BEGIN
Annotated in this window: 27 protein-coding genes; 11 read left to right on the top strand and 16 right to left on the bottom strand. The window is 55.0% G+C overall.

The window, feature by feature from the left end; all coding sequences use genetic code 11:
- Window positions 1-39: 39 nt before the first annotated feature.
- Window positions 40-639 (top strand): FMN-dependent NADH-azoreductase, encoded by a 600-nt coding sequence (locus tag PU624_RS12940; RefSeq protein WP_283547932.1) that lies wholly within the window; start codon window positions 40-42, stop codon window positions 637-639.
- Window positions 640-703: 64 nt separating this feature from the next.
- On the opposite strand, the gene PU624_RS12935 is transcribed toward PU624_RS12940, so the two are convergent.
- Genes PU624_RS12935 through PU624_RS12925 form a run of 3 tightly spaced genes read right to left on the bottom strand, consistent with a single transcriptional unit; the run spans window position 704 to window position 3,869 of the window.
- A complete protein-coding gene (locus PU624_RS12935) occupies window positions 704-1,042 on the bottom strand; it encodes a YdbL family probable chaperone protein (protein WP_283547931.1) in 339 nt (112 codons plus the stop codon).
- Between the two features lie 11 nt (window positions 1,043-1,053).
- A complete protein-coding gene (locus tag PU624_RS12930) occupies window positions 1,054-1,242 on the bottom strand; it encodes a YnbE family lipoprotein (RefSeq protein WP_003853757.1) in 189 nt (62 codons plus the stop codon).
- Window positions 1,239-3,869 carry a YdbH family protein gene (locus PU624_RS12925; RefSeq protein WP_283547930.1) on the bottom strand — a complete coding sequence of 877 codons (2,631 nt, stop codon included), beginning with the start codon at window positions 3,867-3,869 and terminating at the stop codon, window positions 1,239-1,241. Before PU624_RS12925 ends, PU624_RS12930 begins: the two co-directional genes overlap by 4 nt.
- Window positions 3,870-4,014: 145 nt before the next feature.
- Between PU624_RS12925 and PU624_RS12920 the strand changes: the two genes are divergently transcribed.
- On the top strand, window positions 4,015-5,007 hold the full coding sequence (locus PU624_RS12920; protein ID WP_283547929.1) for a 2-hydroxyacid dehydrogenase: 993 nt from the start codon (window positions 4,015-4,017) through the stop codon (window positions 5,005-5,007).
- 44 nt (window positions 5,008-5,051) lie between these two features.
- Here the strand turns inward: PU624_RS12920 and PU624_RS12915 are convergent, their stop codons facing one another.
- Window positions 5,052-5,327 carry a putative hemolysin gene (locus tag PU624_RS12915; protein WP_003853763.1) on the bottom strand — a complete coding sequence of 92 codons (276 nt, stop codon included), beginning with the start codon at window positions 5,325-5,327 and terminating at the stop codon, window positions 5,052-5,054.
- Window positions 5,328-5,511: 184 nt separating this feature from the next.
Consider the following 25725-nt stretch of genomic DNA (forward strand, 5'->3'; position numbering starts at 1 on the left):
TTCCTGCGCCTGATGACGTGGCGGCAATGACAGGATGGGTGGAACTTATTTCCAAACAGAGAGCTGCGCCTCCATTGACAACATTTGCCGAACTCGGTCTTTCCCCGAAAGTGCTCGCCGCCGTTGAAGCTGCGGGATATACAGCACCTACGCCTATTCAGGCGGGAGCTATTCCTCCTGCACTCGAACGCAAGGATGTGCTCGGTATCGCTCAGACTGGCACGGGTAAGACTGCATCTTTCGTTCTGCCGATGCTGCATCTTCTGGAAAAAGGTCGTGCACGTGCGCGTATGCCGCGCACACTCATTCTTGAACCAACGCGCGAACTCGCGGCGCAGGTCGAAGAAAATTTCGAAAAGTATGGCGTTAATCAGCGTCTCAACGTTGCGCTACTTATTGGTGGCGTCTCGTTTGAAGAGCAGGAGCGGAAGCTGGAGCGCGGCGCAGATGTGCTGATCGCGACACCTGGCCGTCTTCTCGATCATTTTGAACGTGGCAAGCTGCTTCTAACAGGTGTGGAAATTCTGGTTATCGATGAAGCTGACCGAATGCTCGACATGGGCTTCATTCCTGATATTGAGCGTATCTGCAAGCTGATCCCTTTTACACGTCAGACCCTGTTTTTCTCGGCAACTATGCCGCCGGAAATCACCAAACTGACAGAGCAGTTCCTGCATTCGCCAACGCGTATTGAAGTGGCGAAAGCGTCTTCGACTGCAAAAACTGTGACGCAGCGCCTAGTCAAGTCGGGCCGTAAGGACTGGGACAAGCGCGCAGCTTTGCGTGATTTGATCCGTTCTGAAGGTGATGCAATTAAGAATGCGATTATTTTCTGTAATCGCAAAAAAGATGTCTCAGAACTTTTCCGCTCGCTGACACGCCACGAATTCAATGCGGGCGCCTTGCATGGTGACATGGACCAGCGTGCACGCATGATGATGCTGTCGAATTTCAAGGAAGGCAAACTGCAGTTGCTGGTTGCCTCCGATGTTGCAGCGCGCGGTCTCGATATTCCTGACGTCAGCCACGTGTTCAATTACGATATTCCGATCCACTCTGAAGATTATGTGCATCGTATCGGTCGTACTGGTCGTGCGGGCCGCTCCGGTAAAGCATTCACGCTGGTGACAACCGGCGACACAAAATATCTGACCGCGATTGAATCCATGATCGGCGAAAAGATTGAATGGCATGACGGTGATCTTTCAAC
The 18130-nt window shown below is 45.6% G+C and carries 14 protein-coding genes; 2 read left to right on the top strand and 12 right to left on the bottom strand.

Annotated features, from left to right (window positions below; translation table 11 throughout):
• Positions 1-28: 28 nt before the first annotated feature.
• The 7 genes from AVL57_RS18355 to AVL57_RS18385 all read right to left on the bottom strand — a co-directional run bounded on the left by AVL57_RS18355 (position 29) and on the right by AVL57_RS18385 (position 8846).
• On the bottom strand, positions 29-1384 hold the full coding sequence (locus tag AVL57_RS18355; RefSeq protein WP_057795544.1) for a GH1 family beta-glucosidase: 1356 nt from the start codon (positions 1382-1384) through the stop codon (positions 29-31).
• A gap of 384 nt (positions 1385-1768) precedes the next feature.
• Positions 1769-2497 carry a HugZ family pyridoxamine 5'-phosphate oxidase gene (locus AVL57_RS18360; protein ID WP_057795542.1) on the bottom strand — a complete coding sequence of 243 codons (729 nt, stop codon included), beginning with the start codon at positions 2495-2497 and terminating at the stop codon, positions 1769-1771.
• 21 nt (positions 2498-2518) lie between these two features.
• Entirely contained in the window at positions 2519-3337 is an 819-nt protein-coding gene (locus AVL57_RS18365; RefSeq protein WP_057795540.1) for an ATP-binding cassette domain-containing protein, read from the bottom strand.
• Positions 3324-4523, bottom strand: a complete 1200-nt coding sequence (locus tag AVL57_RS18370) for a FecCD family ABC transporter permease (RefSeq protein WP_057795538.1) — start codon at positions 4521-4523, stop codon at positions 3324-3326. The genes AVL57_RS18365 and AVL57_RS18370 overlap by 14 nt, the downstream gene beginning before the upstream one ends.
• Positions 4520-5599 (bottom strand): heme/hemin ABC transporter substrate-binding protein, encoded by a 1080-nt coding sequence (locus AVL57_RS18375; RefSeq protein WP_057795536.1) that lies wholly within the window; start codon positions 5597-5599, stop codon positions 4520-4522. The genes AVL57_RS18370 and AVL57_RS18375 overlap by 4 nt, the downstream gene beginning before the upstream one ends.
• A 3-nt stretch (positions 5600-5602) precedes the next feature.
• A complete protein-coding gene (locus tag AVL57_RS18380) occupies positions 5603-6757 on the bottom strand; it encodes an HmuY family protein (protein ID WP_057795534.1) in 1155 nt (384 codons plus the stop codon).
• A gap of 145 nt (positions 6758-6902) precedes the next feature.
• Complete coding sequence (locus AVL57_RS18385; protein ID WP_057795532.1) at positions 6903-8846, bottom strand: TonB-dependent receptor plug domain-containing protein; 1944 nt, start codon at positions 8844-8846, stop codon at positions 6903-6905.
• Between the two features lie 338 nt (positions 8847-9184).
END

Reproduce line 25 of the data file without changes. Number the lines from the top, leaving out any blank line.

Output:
• On the bottom strand, positions 29-1384 hold the full coding sequence (locus tag AVL57_RS18355; RefSeq protein WP_057795544.1) for a GH1 family beta-glucosidase: 1356 nt from the start codon (positions 1382-1384) through the stop codon (positions 29-31).